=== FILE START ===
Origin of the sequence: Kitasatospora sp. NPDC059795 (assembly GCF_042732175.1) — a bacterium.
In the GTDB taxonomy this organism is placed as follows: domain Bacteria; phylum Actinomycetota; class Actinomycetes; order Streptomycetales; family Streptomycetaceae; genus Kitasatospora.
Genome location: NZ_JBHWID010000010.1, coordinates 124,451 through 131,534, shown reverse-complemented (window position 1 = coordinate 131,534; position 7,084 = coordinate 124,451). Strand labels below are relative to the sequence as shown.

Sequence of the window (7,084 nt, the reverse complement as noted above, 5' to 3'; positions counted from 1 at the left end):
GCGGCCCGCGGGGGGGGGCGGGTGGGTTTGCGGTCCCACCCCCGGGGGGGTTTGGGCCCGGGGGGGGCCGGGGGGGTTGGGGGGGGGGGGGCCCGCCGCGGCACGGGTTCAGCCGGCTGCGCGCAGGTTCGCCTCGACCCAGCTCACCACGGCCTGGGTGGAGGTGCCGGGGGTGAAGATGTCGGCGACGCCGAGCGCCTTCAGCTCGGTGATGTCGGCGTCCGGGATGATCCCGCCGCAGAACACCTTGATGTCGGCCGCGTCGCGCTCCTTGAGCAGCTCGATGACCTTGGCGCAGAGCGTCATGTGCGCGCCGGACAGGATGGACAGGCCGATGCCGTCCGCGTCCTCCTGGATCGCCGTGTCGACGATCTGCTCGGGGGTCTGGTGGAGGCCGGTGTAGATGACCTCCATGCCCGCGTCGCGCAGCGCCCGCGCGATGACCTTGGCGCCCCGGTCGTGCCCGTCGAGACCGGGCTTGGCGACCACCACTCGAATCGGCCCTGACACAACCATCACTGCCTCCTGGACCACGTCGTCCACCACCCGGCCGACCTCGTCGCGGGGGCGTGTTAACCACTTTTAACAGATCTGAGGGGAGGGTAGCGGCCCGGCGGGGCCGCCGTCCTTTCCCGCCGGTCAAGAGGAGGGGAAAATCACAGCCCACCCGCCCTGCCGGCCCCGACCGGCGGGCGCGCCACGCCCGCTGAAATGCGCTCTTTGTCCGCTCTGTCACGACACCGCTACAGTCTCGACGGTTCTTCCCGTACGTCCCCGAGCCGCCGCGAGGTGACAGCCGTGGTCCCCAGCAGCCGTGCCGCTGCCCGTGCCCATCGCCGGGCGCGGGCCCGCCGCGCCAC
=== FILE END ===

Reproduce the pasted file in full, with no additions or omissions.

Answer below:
Origin of the sequence: Kitasatospora sp. NPDC059795 (assembly GCF_042732175.1) — a bacterium.
In the GTDB taxonomy this organism is placed as follows: domain Bacteria; phylum Actinomycetota; class Actinomycetes; order Streptomycetales; family Streptomycetaceae; genus Kitasatospora.
Genome location: NZ_JBHWID010000010.1, coordinates 124,451 through 131,534, shown reverse-complemented (window position 1 = coordinate 131,534; position 7,084 = coordinate 124,451). Strand labels below are relative to the sequence as shown.

Sequence of the window (7,084 nt, the reverse complement as noted above, 5' to 3'; positions counted from 1 at the left end):
GCGGCCCGCGGGGGGGGGCGGGTGGGTTTGCGGTCCCACCCCCGGGGGGGTTTGGGCCCGGGGGGGGCCGGGGGGGTTGGGGGGGGGGGGGCCCGCCGCGGCACGGGTTCAGCCGGCTGCGCGCAGGTTCGCCTCGACCCAGCTCACCACGGCCTGGGTGGAGGTGCCGGGGGTGAAGATGTCGGCGACGCCGAGCGCCTTCAGCTCGGTGATGTCGGCGTCCGGGATGATCCCGCCGCAGAACACCTTGATGTCGGCCGCGTCGCGCTCCTTGAGCAGCTCGATGACCTTGGCGCAGAGCGTCATGTGCGCGCCGGACAGGATGGACAGGCCGATGCCGTCCGCGTCCTCCTGGATCGCCGTGTCGACGATCTGCTCGGGGGTCTGGTGGAGGCCGGTGTAGATGACCTCCATGCCCGCGTCGCGCAGCGCCCGCGCGATGACCTTGGCGCCCCGGTCGTGCCCGTCGAGACCGGGCTTGGCGACCACCACTCGAATCGGCCCTGACACAACCATCACTGCCTCCTGGACCACGTCGTCCACCACCCGGCCGACCTCGTCGCGGGGGCGTGTTAACCACTTTTAACAGATCTGAGGGGAGGGTAGCGGCCCGGCGGGGCCGCCGTCCTTTCCCGCCGGTCAAGAGGAGGGGAAAATCACAGCCCACCCGCCCTGCCGGCCCCGACCGGCGGGCGCGCCACGCCCGCTGAAATGCGCTCTTTGTCCGCTCTGTCACGACACCGCTACAGTCTCGACGGTTCTTCCCGTACGTCCCCGAGCCGCCGCGAGGTGACAGCCGTGGTCCCCAGCAGCCGTGCCGCTGCCCGTGCCCATCGCCGGGCGCGGGCCCGCCGCGCCAC